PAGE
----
Does your dress code discriminate?
You arrive at work and find your receptionist wearing running trainers instead of his usual smart shoes. With two clients already in the waiting area you don’t want to make a scene, but you’re not happy.
It’s good you didn’t blow your top though, as it’s always wise to check for a simple explanation. And here, your receptionist sprained his ankle earlier. It was either wear the trainers or go home incapacitated, leaving you in the lurch.
But if it was just standards slipping, then it’s a dress code policy that gives you the framework to deal with it appropriately.
A dress code helps you maintain a certain image for your business. It can include personal grooming and there may well be health and safety considerations as well. But if not devised and implemented well, a dress code can give rise to discrimination and then tribunal cases or mockery in the national press.
The general rule is that you’re free to set your own dress code as long as it’s justifiable for a business or health and safety reason. But you should be careful of anything that imposes a requirement on an employee which encroaches a protected characteristic under the Equality Act 2010 (for example sex, gender reassignment or religion).
That’s not to say there cannot be any divergence of dress code for, say, men and women. A ban on beards may be justifiable for men if, for example, facial hair interferes with a safety mask. And in customer facing roles, you may be able to justify a degree of gender-defined requirements based on cultural expectations.
But be warned, the more subjective your policy, the more at risk you are to a discrimination claim and/or bad publicity. Blunders abound. For example, makeup and high heels are two areas to be particularly wary of – it’s hard to justify either for any reason. Virgin Atlantic has just removed its infamous makeup requirements for female flight attendants, and PwC was caught up in a high-heels media storm a year or two ago.
There are rarer issues to contend with too. Like how to manage a transgender employee’s appearance. Or where a policy discriminates indirectly, say on religious grounds.
Whether it’s because of sexism, a sex change or something else, don’t let your dress code bring you down. Ask us for a review to ensure it does not discriminate.
Auto enrolment contributions are increasing
There’s a payroll chore this month if you have an auto enrolment pension scheme. And, more significantly, a higher ongoing cost burden for employing people.
From 6 April 2019, the minimum percentage of salary that you must contribute to eligible employees’ auto enrolment pensions is increasing from 2% to 3%. The overall contributions rise to 8% of salary each month. So for staff, their minimum contributions are rising from 3% to up to 5%, depending on the amount you decide to put in.
As the employer it is your responsibility to ensure that these increases are implemented. You’ll need to assess which employees are affected, make the necessary adjustments to your payroll and communicate the changes to your staff. The Pensions Regulator does have the power to issue fines for non-compliance with April’s rises. We’d also advise reviewing your budgets to ensure they can account for the extra cost.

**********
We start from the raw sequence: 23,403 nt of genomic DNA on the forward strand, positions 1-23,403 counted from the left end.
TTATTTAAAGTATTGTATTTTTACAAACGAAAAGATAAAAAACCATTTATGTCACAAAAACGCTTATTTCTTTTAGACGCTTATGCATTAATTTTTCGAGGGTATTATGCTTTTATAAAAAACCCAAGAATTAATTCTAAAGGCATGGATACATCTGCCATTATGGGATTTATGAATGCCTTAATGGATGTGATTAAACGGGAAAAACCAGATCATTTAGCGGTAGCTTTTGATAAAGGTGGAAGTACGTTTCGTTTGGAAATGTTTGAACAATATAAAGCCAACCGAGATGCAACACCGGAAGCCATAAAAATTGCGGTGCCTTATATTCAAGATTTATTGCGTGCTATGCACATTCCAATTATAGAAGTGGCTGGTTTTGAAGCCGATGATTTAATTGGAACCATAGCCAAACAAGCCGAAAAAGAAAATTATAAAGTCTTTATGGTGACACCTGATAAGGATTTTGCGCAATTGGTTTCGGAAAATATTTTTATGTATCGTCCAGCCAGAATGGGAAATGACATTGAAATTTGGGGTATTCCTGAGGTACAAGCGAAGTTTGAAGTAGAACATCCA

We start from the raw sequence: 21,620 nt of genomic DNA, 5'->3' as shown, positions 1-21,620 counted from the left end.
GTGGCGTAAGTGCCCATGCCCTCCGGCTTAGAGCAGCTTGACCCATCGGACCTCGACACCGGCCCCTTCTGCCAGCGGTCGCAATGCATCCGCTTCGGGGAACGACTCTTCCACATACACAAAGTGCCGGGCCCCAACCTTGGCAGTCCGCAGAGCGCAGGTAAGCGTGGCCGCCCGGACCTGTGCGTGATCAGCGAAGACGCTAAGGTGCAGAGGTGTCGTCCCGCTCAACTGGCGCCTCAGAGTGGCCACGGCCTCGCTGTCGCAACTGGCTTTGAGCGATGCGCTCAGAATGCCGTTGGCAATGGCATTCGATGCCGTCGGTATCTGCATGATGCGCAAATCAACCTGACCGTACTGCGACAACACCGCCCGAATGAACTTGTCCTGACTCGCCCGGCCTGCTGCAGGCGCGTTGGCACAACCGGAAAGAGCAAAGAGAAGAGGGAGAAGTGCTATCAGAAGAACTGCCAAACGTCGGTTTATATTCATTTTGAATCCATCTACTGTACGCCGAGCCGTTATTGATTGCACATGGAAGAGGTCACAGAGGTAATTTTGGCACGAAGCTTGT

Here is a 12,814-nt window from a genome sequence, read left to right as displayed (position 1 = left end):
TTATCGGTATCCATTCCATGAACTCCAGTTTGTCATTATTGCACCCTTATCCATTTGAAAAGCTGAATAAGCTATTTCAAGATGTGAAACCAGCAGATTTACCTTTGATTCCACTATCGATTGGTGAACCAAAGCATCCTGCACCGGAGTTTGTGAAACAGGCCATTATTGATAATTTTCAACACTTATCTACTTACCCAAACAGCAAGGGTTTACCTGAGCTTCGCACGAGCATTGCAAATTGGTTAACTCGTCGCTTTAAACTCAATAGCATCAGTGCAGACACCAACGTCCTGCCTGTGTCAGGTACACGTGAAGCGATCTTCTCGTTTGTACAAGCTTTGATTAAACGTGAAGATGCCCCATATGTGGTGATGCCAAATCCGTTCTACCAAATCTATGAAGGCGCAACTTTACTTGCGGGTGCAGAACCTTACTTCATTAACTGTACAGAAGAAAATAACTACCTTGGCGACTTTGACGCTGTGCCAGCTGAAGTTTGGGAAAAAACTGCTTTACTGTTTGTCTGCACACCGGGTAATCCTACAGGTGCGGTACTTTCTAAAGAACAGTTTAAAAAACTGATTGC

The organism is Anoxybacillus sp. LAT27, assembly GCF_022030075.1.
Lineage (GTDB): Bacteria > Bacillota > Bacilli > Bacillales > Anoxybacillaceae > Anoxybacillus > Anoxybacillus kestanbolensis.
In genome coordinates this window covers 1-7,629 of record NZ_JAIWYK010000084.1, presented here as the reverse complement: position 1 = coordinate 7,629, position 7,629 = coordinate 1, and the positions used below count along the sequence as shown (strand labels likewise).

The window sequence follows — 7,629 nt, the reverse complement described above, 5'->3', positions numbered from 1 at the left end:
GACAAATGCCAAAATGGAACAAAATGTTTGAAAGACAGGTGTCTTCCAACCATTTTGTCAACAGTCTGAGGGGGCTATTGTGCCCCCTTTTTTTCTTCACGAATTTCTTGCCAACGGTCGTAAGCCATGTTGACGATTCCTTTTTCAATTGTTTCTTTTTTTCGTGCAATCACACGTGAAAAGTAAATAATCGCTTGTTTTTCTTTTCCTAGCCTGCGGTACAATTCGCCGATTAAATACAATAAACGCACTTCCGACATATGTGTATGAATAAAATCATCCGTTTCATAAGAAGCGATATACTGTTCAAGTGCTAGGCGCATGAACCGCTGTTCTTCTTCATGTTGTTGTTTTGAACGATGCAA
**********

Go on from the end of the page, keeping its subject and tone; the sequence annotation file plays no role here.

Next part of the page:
Please note that, depending on your pension scheme rules, there may be a provision for your employees to avoid their contribution rises. It is known as opting down. You can refuse an opt down request, but if you permit it, your employee would have to go through the auto enrolment process again as required.
It’s important to flag that you are not allowed to actively promote opting down as it goes against the intention of the legislation, and can have knock-on effects that disadvantage your staff. Therefore we only mention this so you are informed, in case your staff raise it with you.
Avoid an awkward first day
We recently blogged about best practices when you are inducting new employees. But what about the opposite – avoiding first day disasters.
You know, like not letting a new employee lock themselves in a walk-in fridge within hours of joining your company. Or leaving a mysterious spray in a desk drawer only for your recruit to discover the hard way that it’s mace. Or adorning your latest hire’s desk with a beautiful bouquet of flowers… which were embarrassingly intended for someone else who’s off on maternity leave.
Those are all real examples, and our favourite (no, that should be least favourite!) is the confession of a newbie who on day one was allowed loose on an email system that let him send 10,000 customers an email wrongly saying their insurance had expired.
It’s essential to prep for first days: among other things readying workstations, providing a tour and setting up training.
Spring clean your HR documents
March marks the start of spring. The first quarter of the year is nearly done and it’s the season when many get their house in order with a spring clean. What better time to review your employment contracts and handbooks, making sure they’re up to date?
These documents underpin your whole employment relationship with your staff. They describe what rights they have, what rules they must follow and what happens if they breach them.
Law changes will normally mean some updates are required each year. For our Advice Line + clients, we’ll automatically update yours as part of our service. But your business and its culture will evolve too, maybe your dress code for instance. When was the last time you considered how your culture is reflected in your contracts and handbook? Get in touch if you want to discuss.
Asda’s landmark equal pay dispute